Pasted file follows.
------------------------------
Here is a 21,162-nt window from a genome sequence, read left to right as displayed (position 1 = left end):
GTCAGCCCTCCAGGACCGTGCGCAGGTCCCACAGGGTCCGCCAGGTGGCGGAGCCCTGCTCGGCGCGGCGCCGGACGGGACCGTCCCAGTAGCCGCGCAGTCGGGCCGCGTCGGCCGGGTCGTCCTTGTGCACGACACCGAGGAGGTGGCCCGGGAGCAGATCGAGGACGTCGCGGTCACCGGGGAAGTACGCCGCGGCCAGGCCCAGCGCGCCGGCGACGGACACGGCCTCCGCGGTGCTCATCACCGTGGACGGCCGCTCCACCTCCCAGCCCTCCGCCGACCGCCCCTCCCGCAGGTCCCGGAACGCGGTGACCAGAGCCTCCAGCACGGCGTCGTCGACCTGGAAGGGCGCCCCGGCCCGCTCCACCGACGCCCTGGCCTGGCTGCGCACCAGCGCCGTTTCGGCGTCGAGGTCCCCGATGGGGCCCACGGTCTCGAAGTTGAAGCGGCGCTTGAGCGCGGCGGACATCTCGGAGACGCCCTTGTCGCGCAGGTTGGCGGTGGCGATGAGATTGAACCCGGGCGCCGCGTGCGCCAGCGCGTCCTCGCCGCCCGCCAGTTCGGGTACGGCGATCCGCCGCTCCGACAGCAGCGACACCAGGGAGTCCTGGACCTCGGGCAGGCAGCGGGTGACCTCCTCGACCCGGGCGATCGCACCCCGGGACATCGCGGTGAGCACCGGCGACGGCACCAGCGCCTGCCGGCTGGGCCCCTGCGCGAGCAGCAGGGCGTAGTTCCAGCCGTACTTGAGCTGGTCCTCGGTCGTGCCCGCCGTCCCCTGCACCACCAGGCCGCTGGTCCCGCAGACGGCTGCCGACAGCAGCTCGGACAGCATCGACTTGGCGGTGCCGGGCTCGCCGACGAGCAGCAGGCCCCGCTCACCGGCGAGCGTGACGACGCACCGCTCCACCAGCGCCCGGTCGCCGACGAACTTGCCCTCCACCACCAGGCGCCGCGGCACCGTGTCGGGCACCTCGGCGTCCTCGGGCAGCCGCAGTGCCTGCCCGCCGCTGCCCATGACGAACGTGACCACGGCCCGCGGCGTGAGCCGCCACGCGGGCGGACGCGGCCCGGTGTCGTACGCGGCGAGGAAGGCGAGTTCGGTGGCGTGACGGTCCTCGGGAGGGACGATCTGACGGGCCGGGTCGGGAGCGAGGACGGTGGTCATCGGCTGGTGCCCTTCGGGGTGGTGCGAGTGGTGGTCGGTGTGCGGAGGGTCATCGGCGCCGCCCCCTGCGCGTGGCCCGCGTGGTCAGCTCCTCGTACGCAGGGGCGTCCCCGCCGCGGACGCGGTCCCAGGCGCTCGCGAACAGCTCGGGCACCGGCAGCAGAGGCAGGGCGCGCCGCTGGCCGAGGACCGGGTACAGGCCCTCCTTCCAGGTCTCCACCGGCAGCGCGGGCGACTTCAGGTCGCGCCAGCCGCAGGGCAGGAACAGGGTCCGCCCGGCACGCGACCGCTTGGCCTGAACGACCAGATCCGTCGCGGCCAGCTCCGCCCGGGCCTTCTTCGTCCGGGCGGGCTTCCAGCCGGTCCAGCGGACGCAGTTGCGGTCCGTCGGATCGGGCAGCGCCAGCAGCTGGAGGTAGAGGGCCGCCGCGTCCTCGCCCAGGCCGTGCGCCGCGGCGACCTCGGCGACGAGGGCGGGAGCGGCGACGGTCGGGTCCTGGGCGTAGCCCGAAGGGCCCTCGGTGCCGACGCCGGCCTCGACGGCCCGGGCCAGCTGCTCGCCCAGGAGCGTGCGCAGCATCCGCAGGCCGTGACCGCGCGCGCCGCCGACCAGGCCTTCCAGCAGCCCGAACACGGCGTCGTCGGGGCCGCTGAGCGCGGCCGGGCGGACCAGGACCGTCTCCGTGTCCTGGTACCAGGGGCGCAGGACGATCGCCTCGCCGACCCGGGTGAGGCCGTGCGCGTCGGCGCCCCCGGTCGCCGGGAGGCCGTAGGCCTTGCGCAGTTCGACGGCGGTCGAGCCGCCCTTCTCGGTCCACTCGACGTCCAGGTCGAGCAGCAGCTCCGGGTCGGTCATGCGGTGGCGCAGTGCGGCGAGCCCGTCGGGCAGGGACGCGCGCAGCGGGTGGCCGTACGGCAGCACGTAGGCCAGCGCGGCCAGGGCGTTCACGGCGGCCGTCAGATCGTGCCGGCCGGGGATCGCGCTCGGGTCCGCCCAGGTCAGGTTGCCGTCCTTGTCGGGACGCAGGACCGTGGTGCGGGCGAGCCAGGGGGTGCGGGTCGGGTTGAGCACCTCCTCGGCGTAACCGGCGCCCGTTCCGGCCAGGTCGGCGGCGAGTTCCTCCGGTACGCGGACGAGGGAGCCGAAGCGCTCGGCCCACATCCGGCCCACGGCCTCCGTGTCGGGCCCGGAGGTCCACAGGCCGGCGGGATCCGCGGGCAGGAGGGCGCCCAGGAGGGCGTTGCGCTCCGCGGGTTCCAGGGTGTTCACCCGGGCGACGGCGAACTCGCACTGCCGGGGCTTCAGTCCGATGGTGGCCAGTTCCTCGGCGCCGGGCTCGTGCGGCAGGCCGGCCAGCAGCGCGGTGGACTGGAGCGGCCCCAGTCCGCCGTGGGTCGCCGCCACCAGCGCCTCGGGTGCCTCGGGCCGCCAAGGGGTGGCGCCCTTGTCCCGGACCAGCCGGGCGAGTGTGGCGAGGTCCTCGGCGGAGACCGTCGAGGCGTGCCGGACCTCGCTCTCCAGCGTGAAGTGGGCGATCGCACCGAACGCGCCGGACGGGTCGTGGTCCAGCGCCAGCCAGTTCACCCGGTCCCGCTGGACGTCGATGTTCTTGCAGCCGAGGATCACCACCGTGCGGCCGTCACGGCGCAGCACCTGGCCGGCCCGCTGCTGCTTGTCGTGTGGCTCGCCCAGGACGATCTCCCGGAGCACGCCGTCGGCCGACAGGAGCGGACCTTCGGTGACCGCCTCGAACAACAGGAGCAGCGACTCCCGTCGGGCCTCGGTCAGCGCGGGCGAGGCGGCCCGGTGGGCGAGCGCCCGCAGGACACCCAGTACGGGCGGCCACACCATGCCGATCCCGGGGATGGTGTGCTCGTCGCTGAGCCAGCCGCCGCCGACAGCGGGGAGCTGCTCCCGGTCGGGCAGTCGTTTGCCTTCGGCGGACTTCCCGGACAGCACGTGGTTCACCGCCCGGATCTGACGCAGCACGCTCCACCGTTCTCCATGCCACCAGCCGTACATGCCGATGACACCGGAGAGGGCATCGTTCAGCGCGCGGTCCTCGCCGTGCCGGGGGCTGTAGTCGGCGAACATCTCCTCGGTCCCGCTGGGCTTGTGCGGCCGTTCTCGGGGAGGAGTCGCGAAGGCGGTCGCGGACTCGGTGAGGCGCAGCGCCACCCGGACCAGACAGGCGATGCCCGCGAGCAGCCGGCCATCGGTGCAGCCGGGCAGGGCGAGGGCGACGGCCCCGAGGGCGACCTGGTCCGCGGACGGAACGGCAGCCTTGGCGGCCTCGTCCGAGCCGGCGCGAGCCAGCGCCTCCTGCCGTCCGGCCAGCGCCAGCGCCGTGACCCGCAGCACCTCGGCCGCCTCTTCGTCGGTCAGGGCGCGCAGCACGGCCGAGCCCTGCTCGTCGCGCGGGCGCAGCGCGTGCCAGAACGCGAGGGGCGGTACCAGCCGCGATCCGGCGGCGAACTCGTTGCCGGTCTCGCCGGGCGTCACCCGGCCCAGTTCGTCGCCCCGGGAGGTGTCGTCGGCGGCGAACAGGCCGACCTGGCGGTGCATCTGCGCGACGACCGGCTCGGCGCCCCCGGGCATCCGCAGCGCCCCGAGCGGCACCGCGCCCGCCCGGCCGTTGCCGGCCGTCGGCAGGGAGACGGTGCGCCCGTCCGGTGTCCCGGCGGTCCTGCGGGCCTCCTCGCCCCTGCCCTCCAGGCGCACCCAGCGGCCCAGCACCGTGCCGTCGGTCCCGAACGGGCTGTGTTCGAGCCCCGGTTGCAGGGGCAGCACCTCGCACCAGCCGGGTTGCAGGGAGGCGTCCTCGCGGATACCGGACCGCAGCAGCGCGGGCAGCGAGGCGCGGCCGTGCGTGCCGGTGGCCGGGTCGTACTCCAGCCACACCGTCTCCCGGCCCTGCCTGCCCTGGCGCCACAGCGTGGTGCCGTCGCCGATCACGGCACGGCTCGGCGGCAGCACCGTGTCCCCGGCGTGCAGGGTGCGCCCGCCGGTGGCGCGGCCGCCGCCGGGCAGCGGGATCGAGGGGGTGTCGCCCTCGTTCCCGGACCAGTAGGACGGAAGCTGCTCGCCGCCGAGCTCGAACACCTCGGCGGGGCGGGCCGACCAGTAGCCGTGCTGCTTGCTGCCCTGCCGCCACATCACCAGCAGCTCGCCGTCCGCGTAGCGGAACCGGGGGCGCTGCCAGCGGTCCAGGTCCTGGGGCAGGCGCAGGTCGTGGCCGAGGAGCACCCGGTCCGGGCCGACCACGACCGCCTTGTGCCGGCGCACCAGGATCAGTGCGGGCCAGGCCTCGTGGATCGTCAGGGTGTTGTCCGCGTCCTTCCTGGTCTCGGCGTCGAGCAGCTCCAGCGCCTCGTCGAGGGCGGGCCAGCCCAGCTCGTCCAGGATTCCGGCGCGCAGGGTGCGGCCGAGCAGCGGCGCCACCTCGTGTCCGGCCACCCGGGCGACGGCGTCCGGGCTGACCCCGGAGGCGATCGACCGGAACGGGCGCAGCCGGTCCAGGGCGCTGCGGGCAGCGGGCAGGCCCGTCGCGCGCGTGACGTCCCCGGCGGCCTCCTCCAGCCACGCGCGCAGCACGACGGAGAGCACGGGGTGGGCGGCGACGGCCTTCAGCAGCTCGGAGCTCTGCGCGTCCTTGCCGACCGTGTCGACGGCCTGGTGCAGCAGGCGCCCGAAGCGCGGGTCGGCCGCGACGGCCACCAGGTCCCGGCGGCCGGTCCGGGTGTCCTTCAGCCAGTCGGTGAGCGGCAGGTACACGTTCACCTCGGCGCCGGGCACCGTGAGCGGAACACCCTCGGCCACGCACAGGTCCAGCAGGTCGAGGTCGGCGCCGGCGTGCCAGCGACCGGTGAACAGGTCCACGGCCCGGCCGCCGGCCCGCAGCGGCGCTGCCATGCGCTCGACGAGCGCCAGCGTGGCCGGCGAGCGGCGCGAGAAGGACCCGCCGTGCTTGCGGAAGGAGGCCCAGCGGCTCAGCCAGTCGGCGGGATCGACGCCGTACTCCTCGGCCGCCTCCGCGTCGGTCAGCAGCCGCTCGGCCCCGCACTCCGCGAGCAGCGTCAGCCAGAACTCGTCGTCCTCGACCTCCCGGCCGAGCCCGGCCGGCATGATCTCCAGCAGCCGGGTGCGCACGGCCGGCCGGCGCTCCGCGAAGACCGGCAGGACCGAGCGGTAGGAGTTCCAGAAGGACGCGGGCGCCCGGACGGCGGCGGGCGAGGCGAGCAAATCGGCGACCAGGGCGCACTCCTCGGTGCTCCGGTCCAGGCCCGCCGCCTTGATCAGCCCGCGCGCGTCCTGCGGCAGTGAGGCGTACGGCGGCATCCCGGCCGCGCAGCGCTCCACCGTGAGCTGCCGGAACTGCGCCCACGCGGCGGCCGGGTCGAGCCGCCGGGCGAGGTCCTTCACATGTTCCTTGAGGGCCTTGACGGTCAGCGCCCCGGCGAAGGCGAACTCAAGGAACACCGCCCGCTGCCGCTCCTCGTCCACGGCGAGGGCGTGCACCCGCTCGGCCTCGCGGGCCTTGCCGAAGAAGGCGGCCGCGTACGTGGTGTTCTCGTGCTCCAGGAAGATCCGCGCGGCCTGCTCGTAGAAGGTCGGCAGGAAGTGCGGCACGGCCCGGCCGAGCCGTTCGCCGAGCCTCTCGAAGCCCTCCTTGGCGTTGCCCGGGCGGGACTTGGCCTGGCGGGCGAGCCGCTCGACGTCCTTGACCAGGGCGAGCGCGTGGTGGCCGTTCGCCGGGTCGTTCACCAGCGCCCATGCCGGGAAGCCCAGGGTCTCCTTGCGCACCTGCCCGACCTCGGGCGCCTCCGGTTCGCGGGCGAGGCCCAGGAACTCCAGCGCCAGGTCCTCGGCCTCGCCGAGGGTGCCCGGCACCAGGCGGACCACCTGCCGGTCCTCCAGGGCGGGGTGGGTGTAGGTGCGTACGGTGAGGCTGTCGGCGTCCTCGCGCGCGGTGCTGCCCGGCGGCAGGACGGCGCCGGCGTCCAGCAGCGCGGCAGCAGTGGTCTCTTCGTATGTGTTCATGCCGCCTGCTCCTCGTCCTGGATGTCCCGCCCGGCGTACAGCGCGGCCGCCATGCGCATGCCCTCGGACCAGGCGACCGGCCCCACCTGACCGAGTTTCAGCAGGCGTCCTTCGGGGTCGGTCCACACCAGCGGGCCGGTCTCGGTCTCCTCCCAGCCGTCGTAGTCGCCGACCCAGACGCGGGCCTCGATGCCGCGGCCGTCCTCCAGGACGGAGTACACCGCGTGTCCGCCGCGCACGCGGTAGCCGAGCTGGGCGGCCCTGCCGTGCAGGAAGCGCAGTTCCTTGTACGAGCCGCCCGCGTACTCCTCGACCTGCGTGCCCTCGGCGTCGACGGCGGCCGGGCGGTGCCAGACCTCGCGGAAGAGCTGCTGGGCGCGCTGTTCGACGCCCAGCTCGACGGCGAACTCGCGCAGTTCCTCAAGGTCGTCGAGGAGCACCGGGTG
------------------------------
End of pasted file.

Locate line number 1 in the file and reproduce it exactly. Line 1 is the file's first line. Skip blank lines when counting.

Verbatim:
Here is a 21,162-nt window from a genome sequence, read left to right as displayed (position 1 = left end):